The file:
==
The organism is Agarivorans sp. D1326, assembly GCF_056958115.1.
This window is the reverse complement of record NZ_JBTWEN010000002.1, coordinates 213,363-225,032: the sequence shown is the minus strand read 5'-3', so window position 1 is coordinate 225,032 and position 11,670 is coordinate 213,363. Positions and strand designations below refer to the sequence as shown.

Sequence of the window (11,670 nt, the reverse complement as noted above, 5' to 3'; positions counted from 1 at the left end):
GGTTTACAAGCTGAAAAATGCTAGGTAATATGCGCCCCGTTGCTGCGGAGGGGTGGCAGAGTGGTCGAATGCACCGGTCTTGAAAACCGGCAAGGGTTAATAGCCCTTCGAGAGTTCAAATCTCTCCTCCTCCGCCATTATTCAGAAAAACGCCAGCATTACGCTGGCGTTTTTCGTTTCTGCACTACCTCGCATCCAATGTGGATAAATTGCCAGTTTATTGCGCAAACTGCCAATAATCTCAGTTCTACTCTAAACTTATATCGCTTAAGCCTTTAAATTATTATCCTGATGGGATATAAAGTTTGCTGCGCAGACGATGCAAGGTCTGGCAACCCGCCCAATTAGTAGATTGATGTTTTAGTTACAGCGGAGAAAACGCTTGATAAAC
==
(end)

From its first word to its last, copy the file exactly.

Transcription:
The organism is Agarivorans sp. D1326, assembly GCF_056958115.1.
This window is the reverse complement of record NZ_JBTWEN010000002.1, coordinates 213,363-225,032: the sequence shown is the minus strand read 5'-3', so window position 1 is coordinate 225,032 and position 11,670 is coordinate 213,363. Positions and strand designations below refer to the sequence as shown.

Sequence of the window (11,670 nt, the reverse complement as noted above, 5' to 3'; positions counted from 1 at the left end):
GGTTTACAAGCTGAAAAATGCTAGGTAATATGCGCCCCGTTGCTGCGGAGGGGTGGCAGAGTGGTCGAATGCACCGGTCTTGAAAACCGGCAAGGGTTAATAGCCCTTCGAGAGTTCAAATCTCTCCTCCTCCGCCATTATTCAGAAAAACGCCAGCATTACGCTGGCGTTTTTCGTTTCTGCACTACCTCGCATCCAATGTGGATAAATTGCCAGTTTATTGCGCAAACTGCCAATAATCTCAGTTCTACTCTAAACTTATATCGCTTAAGCCTTTAAATTATTATCCTGATGGGATATAAAGTTTGCTGCGCAGACGATGCAAGGTCTGGCAACCCGCCCAATTAGTAGATTGATGTTTTAGTTACAGCGGAGAAAACGCTTGATAAAC